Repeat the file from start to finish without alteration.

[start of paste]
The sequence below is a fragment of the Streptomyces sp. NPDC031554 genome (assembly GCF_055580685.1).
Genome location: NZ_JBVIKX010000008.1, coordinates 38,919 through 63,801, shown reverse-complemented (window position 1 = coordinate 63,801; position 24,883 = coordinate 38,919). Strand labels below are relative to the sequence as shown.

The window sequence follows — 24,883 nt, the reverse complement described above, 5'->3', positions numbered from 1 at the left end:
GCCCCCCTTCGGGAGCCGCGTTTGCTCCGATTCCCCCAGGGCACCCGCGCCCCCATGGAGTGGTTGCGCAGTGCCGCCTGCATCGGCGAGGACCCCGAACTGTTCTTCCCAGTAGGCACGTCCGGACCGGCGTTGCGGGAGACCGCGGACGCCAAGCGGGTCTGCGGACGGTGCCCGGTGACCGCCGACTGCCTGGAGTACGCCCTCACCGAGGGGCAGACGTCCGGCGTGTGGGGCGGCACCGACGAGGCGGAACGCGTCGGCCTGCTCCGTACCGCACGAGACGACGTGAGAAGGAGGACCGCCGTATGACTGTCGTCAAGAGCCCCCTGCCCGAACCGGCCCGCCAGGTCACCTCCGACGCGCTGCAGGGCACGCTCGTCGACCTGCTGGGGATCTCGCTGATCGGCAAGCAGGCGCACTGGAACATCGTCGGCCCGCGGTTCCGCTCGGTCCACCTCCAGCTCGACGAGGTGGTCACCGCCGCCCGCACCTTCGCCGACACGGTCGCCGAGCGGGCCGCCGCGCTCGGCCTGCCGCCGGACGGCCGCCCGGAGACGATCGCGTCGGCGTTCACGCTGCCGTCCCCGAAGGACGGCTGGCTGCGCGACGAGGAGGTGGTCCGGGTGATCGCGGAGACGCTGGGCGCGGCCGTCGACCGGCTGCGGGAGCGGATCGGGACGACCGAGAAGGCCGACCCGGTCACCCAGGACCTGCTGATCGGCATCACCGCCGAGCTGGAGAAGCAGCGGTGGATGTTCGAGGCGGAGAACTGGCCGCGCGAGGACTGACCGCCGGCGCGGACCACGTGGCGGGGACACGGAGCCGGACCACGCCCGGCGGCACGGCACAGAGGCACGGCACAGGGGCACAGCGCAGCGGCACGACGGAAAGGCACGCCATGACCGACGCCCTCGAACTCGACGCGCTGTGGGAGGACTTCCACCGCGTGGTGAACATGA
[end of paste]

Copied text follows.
The sequence below is a fragment of the Streptomyces sp. NPDC031554 genome (assembly GCF_055580685.1).
Genome location: NZ_JBVIKX010000008.1, coordinates 38,919 through 63,801, shown reverse-complemented (window position 1 = coordinate 63,801; position 24,883 = coordinate 38,919). Strand labels below are relative to the sequence as shown.

The window sequence follows — 24,883 nt, the reverse complement described above, 5'->3', positions numbered from 1 at the left end:
GCCCCCCTTCGGGAGCCGCGTTTGCTCCGATTCCCCCAGGGCACCCGCGCCCCCATGGAGTGGTTGCGCAGTGCCGCCTGCATCGGCGAGGACCCCGAACTGTTCTTCCCAGTAGGCACGTCCGGACCGGCGTTGCGGGAGACCGCGGACGCCAAGCGGGTCTGCGGACGGTGCCCGGTGACCGCCGACTGCCTGGAGTACGCCCTCACCGAGGGGCAGACGTCCGGCGTGTGGGGCGGCACCGACGAGGCGGAACGCGTCGGCCTGCTCCGTACCGCACGAGACGACGTGAGAAGGAGGACCGCCGTATGACTGTCGTCAAGAGCCCCCTGCCCGAACCGGCCCGCCAGGTCACCTCCGACGCGCTGCAGGGCACGCTCGTCGACCTGCTGGGGATCTCGCTGATCGGCAAGCAGGCGCACTGGAACATCGTCGGCCCGCGGTTCCGCTCGGTCCACCTCCAGCTCGACGAGGTGGTCACCGCCGCCCGCACCTTCGCCGACACGGTCGCCGAGCGGGCCGCCGCGCTCGGCCTGCCGCCGGACGGCCGCCCGGAGACGATCGCGTCGGCGTTCACGCTGCCGTCCCCGAAGGACGGCTGGCTGCGCGACGAGGAGGTGGTCCGGGTGATCGCGGAGACGCTGGGCGCGGCCGTCGACCGGCTGCGGGAGCGGATCGGGACGACCGAGAAGGCCGACCCGGTCACCCAGGACCTGCTGATCGGCATCACCGCCGAGCTGGAGAAGCAGCGGTGGATGTTCGAGGCGGAGAACTGGCCGCGCGAGGACTGACCGCCGGCGCGGACCACGTGGCGGGGACACGGAGCCGGACCACGCCCGGCGGCACGGCACAGAGGCACGGCACAGGGGCACAGCGCAGCGGCACGACGGAAAGGCACGCCATGACCGACGCCCTCGAACTCGACGCGCTGTGGGAGGACTTCCACCGCGTGGTGAACATGA